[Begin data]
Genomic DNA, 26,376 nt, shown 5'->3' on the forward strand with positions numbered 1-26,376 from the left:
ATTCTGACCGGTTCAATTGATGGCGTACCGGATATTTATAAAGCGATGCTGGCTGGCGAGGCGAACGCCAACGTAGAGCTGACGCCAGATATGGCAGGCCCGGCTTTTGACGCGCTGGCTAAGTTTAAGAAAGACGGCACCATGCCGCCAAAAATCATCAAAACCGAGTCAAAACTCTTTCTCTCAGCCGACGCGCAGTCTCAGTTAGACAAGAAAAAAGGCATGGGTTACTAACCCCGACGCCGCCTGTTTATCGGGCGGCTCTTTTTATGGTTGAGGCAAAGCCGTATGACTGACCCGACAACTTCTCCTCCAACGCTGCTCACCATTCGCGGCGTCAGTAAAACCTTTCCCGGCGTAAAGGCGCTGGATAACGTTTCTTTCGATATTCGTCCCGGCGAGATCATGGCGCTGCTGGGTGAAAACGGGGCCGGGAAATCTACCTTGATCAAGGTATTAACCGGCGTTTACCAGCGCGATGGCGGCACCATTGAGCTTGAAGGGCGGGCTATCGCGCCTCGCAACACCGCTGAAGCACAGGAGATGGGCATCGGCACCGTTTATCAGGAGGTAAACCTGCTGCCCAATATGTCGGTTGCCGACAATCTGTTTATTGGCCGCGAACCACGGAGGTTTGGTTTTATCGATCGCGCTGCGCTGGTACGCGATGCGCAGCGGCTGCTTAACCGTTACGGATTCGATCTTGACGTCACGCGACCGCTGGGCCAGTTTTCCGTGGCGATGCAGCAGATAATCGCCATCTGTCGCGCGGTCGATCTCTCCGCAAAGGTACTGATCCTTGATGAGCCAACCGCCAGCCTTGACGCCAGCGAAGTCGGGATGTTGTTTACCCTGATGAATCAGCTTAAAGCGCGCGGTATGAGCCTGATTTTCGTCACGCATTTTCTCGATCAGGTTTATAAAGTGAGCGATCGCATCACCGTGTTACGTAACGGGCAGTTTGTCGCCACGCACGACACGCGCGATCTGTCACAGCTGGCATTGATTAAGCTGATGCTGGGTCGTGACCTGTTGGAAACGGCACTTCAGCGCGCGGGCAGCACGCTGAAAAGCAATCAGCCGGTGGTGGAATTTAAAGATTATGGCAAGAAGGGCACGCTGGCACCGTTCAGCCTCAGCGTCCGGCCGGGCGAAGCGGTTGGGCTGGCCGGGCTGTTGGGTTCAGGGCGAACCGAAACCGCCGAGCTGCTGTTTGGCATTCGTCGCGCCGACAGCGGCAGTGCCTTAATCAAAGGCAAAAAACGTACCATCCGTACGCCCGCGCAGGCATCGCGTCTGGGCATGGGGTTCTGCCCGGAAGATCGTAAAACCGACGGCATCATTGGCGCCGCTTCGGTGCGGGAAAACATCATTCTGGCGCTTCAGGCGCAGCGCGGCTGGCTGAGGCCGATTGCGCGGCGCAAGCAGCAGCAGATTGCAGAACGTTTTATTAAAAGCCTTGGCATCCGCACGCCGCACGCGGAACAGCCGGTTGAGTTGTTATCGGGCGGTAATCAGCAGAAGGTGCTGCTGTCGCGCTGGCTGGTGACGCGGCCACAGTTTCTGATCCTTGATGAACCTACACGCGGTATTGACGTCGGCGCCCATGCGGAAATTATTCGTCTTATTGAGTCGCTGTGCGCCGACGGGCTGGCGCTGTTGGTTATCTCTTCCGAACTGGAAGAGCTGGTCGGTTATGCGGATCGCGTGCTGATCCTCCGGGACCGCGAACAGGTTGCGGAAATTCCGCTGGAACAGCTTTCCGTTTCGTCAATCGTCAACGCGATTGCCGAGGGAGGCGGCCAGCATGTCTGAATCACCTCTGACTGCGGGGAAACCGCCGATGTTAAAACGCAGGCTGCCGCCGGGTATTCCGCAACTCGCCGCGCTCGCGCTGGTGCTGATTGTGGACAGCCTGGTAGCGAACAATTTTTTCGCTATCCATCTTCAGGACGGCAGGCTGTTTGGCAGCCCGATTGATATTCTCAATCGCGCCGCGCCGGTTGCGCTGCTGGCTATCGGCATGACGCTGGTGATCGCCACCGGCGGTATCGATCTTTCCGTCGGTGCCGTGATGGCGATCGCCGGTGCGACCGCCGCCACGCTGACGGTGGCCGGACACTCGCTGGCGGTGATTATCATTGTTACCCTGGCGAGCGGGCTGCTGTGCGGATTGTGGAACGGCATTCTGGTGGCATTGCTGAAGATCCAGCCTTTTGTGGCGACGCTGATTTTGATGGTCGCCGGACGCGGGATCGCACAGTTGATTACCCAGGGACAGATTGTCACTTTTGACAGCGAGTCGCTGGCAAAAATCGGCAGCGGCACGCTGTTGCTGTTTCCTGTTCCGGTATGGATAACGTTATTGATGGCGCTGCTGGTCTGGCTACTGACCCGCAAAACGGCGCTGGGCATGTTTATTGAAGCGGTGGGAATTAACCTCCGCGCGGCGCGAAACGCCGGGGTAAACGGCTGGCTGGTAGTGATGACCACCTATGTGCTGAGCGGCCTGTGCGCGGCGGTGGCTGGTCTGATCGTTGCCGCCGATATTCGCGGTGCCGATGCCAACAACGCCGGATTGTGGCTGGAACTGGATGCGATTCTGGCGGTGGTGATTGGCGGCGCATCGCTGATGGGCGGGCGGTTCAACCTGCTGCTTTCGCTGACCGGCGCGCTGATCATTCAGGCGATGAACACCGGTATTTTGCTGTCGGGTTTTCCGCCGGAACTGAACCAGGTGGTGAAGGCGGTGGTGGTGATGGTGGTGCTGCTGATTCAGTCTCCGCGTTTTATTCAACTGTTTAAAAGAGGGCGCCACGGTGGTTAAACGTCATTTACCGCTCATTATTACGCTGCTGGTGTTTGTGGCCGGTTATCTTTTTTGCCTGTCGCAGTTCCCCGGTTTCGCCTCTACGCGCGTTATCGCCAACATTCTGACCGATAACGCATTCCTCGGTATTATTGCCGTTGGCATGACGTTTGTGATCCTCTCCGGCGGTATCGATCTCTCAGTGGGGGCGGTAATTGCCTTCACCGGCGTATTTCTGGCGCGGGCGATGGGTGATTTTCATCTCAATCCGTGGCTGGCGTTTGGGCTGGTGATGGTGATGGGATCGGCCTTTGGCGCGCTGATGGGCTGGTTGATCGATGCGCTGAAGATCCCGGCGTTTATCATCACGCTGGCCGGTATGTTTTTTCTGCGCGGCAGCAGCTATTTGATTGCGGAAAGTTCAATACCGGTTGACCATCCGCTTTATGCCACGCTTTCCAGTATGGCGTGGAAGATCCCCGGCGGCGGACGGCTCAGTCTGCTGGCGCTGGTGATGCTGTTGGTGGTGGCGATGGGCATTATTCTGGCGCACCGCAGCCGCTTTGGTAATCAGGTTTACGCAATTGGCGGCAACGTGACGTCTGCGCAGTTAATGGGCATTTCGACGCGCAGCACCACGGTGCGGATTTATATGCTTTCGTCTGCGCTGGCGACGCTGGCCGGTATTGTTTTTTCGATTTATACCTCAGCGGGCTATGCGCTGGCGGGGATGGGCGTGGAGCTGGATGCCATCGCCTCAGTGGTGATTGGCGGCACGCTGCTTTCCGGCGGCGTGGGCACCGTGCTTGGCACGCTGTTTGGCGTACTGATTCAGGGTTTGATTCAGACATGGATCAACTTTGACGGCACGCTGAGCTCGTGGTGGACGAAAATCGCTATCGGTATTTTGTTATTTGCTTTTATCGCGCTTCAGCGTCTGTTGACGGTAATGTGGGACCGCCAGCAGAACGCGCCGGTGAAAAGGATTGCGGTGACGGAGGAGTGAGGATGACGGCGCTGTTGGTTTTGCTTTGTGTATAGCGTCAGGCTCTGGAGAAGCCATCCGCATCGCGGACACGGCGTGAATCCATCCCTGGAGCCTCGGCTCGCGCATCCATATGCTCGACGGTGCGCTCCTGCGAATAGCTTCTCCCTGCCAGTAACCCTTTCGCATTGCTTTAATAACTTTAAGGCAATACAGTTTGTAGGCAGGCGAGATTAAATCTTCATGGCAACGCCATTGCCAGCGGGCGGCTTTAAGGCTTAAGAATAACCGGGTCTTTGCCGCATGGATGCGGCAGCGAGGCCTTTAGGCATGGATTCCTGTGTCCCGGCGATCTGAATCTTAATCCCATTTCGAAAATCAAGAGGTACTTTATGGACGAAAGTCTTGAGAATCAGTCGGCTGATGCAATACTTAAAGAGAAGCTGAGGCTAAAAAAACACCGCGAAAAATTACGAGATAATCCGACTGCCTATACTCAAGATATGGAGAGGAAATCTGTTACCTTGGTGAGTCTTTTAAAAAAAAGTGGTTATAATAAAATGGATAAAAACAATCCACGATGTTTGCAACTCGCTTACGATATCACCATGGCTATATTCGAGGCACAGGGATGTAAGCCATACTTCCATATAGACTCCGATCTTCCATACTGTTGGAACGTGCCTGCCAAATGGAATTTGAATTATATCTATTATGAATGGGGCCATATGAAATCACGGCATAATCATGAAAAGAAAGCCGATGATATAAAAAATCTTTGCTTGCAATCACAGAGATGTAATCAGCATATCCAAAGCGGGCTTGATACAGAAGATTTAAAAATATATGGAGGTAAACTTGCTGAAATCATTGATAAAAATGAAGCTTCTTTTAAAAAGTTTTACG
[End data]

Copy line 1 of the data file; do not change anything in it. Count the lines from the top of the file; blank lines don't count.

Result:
Genomic DNA, 26,376 nt, shown 5'->3' on the forward strand with positions numbered 1-26,376 from the left: